Planning and Preparation:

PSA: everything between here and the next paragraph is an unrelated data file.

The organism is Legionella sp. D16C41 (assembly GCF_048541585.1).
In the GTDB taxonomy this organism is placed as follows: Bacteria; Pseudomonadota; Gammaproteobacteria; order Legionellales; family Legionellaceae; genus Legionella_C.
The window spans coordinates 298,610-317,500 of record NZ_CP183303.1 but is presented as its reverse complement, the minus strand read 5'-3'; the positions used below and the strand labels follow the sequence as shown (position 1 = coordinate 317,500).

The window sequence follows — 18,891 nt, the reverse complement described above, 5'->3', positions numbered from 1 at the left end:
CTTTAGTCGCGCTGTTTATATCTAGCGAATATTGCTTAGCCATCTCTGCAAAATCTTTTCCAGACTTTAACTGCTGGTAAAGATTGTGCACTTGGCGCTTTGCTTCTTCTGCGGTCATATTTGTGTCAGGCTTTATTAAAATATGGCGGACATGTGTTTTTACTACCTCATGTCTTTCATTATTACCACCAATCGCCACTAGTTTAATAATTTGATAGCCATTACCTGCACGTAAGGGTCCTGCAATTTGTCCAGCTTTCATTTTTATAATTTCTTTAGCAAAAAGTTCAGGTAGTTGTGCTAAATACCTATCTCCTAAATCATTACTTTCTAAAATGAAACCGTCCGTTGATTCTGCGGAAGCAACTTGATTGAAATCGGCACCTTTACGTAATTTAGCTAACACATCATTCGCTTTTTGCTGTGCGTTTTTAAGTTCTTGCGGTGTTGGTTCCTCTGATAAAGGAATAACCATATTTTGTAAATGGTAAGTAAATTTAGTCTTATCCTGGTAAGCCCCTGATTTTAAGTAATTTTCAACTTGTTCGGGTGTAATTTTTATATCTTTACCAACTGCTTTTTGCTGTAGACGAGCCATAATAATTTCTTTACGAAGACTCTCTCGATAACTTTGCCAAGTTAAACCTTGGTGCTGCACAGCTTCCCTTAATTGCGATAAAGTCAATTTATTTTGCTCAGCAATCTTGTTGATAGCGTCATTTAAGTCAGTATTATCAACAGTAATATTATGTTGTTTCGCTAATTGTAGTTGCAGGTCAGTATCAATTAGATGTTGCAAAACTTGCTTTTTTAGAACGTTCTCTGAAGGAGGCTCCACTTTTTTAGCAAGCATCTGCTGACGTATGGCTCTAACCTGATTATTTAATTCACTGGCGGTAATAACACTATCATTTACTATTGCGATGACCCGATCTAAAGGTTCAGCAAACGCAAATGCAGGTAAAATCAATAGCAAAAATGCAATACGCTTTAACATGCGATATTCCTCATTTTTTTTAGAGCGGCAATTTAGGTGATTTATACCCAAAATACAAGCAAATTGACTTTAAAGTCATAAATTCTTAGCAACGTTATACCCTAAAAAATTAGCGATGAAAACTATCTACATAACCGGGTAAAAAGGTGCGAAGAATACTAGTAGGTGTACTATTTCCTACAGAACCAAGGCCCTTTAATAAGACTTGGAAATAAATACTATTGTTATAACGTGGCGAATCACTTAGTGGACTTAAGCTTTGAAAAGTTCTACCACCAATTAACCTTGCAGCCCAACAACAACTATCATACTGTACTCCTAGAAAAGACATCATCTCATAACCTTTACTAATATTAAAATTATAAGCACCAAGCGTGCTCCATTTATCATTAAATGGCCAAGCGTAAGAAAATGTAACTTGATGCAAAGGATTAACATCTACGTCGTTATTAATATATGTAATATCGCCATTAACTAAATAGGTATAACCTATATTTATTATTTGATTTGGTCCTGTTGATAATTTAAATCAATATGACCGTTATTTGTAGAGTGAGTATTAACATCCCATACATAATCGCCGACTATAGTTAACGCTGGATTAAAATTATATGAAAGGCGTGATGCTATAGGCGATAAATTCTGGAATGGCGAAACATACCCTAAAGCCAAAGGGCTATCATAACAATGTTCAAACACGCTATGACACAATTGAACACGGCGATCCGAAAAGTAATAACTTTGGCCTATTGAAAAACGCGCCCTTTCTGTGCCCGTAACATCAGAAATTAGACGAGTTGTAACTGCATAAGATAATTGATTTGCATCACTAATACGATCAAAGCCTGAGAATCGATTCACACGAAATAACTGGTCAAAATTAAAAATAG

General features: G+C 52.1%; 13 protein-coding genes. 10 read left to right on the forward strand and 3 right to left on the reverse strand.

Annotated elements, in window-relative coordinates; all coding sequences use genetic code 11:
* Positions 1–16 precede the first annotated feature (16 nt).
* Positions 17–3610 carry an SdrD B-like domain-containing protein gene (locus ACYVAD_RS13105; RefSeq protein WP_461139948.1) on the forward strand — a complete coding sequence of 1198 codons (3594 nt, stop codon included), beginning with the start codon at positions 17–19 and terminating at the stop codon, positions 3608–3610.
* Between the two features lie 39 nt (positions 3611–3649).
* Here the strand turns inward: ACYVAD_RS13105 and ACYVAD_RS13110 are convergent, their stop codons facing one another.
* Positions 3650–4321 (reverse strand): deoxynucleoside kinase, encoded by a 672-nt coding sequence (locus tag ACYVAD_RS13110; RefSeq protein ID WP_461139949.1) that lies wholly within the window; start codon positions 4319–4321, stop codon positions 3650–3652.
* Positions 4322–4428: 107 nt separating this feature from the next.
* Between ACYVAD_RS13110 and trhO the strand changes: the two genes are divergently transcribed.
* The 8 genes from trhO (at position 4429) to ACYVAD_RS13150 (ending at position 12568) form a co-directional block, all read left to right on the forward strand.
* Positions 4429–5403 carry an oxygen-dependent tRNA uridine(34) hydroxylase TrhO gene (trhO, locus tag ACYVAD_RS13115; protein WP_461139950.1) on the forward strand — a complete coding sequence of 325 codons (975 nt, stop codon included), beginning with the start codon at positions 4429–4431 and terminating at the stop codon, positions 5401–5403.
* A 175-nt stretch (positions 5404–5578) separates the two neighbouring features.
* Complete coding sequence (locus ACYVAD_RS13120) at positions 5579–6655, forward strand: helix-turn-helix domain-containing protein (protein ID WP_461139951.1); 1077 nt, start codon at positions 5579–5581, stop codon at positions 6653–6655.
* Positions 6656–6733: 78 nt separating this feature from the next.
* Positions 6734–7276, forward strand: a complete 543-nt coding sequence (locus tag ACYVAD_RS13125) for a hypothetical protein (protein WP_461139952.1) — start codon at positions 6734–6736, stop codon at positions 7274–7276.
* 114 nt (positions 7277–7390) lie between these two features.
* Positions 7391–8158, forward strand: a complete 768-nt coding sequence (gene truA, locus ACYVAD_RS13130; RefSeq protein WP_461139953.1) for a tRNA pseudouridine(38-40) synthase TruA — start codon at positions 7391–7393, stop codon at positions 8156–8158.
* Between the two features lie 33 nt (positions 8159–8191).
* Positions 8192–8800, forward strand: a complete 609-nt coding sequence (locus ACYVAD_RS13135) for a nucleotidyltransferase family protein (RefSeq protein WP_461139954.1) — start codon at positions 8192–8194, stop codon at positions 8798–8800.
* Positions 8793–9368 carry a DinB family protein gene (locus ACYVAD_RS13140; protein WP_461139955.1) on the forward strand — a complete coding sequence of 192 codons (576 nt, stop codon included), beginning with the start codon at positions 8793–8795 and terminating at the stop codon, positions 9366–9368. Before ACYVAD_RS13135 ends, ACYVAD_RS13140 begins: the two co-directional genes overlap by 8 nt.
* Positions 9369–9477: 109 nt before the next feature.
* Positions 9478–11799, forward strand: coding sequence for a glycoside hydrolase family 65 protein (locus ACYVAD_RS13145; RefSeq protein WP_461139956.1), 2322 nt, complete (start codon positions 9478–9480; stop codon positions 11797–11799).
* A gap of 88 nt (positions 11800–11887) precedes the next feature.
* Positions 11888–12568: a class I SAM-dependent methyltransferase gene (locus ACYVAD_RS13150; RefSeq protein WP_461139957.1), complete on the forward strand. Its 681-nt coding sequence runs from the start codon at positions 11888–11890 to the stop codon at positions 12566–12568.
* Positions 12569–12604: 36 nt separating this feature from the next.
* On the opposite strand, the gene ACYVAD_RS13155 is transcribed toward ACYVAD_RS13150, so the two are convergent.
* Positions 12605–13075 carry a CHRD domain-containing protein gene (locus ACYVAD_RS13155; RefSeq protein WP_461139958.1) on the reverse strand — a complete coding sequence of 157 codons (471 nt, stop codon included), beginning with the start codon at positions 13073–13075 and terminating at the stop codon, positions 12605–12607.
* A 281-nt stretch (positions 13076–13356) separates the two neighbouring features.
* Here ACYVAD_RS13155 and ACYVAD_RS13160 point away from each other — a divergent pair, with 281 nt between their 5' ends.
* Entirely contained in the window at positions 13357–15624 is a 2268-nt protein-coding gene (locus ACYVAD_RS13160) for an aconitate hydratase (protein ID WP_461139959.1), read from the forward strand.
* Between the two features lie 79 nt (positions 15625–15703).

Following the Tehran Conference, President Franklin Roosevelt and British Prime Minister Winston Churchill continued the preparation for an invasion of France and chose General Eisenhower as Operation Overlord's, the invasion's code name, commander. Many American soldiers, airplanes, and tons of equipment were then sent to England for the invasion. The last decision to be made regarded the date for the invasion which proved to be very difficult, as there were many stipulations to ensure this attack was successful. Firstly, the assault had to take place at night so that the ships crossing the Channel were not visible. Secondly, a low tide was necessary (at dawn) for arrival in order for the troops to see obstacles on the beach and their targets. Also, a moonlit night was crucial so the paratroopers could see where to land. Lastly and most importantly, good weather was needed for the airplanes and landing craft. With all of the aforementioned conditions, few days in each month were suitable for the attack. The first window of opportunity was from June 5 to June 7, 1944. When June 5, 1944, approached, however, the weather proved to be undesirable with many clouds, strong wind, and rough waves. The invasion was pushed back to June 6, with the weather was still not ideal but improved and navigable.